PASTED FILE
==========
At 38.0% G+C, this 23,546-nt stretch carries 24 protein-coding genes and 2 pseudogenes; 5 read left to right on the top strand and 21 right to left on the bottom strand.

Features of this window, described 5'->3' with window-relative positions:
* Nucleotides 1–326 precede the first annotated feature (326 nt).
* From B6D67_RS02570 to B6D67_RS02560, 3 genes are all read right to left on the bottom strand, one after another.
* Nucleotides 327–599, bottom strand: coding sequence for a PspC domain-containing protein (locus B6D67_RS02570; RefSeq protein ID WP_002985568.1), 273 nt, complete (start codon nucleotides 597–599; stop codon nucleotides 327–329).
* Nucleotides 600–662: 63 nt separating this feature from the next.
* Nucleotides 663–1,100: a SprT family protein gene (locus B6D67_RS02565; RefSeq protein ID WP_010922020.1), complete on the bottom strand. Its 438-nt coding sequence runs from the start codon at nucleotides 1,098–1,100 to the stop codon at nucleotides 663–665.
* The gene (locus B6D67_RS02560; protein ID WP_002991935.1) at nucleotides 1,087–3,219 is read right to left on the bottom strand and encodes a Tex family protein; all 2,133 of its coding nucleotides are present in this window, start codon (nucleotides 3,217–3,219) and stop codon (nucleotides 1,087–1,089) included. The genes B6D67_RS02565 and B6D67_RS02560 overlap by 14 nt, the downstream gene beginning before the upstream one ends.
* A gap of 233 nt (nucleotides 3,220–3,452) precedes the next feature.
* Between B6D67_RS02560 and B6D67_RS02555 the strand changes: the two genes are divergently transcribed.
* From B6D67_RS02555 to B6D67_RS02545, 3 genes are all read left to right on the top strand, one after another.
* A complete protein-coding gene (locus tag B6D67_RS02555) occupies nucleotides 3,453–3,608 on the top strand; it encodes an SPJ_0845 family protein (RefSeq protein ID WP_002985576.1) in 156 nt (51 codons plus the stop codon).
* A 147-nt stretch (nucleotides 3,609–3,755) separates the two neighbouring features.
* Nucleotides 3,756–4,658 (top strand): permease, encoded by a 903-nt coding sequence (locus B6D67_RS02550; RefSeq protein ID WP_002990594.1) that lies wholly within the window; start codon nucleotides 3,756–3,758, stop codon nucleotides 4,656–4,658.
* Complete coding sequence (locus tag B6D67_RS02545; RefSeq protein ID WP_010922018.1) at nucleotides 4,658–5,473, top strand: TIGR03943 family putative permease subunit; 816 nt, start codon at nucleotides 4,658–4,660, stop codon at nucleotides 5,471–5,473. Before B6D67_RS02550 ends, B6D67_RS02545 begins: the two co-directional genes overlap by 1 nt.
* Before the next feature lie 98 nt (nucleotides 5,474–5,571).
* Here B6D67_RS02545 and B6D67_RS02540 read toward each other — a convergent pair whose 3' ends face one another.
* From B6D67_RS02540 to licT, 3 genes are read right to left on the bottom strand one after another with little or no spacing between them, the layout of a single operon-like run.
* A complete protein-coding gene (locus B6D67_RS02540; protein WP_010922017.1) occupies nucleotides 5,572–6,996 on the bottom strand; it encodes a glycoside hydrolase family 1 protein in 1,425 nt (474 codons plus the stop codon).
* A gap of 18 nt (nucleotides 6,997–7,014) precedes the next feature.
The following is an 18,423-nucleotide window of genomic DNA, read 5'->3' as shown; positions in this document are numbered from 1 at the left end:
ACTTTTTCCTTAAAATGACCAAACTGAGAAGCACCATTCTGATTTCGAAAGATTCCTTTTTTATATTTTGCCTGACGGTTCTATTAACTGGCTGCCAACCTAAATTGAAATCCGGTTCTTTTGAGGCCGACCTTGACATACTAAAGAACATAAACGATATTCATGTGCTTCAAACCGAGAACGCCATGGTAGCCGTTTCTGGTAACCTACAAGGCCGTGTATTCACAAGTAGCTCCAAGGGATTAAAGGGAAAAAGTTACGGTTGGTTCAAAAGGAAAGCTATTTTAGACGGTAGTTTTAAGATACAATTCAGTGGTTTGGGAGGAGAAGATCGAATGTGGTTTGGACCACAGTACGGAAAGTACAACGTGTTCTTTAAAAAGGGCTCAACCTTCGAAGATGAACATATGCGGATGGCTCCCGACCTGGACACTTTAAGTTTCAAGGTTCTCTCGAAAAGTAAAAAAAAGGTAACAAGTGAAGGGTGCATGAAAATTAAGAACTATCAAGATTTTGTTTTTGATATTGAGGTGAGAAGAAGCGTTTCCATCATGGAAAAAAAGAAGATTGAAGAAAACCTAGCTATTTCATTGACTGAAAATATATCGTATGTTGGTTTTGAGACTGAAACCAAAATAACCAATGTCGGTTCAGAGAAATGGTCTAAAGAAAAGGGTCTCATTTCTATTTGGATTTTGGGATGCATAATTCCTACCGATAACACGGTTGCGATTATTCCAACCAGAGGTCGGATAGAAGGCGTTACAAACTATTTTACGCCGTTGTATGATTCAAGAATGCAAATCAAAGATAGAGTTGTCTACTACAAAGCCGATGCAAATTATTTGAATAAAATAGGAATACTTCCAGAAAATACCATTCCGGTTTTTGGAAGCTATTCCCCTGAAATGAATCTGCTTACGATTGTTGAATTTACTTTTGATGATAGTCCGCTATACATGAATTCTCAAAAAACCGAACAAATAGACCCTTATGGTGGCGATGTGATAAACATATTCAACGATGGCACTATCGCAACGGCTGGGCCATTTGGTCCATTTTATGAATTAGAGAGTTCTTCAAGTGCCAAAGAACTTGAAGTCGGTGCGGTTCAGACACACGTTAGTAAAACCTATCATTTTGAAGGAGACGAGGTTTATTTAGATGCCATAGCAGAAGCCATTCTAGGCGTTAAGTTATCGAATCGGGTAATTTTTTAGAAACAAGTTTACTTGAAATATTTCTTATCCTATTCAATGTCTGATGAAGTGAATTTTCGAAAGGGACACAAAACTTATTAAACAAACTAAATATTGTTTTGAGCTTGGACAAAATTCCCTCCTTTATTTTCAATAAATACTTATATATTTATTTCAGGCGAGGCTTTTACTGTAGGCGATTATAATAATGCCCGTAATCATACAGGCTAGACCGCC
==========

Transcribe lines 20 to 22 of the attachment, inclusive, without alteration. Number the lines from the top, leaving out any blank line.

* A gap of 18 nt (nucleotides 6,997–7,014) precedes the next feature.
The following is an 18,423-nucleotide window of genomic DNA, read 5'->3' as shown; positions in this document are numbered from 1 at the left end:
ACTTTTTCCTTAAAATGACCAAACTGAGAAGCACCATTCTGATTTCGAAAGATTCCTTTTTTATATTTTGCCTGACGGTTCTATTAACTGGCTGCCAACCTAAATTGAAATCCGGTTCTTTTGAGGCCGACCTTGACATACTAAAGAACATAAACGATATTCATGTGCTTCAAACCGAGAACGCCATGGTAGCCGTTTCTGGTAACCTACAAGGCCGTGTATTCACAAGTAGCTCCAAGGGATTAAAGGGAAAAAGTTACGGTTGGTTCAAAAGGAAAGCTATTTTAGACGGTAGTTTTAAGATACAATTCAGTGGTTTGGGAGGAGAAGATCGAATGTGGTTTGGACCACAGTACGGAAAGTACAACGTGTTCTTTAAAAAGGGCTCAACCTTCGAAGATGAACATATGCGGATGGCTCCCGACCTGGACACTTTAAGTTTCAAGGTTCTCTCGAAAAGTAAAAAAAAGGTAACAAGTGAAGGGTGCATGAAAATTAAGAACTATCAAGATTTTGTTTTTGATATTGAGGTGAGAAGAAGCGTTTCCATCATGGAAAAAAAGAAGATTGAAGAAAACCTAGCTATTTCATTGACTGAAAATATATCGTATGTTGGTTTTGAGACTGAAACCAAAATAACCAATGTCGGTTCAGAGAAATGGTCTAAAGAAAAGGGTCTCATTTCTATTTGGATTTTGGGATGCATAATTCCTACCGATAACACGGTTGCGATTATTCCAACCAGAGGTCGGATAGAAGGCGTTACAAACTATTTTACGCCGTTGTATGATTCAAGAATGCAAATCAAAGATAGAGTTGTCTACTACAAAGCCGATGCAAATTATTTGAATAAAATAGGAATACTTCCAGAAAATACCATTCCGGTTTTTGGAAGCTATTCCCCTGAAATGAATCTGCTTACGATTGTTGAATTTACTTTTGATGATAGTCCGCTATACATGAATTCTCAAAAAACCGAACAAATAGACCCTTATGGTGGCGATGTGATAAACATATTCAACGATGGCACTATCGCAACGGCTGGGCCATTTGGTCCATTTTATGAATTAGAGAGTTCTTCAAGTGCCAAAGAACTTGAAGTCGGTGCGGTTCAGACACACGTTAGTAAAACCTATCATTTTGAAGGAGACGAGGTTTATTTAGATGCCATAGCAGAAGCCATTCTAGGCGTTAAGTTATCGAATCGGGTAATTTTTTAGAAACAAGTTTACTTGAAATATTTCTTATCCTATTCAATGTCTGATGAAGTGAATTTTCGAAAGGGACACAAAACTTATTAAACAAACTAAATATTGTTTTGAGCTTGGACAAAATTCCCTCCTTTATTTTCAATAAATACTTATATATTTATTTCAGGCGAGGCTTTTACTGTAGGCGATTATAATAATGCCCGTAATCATACAGGCTAGACCGCC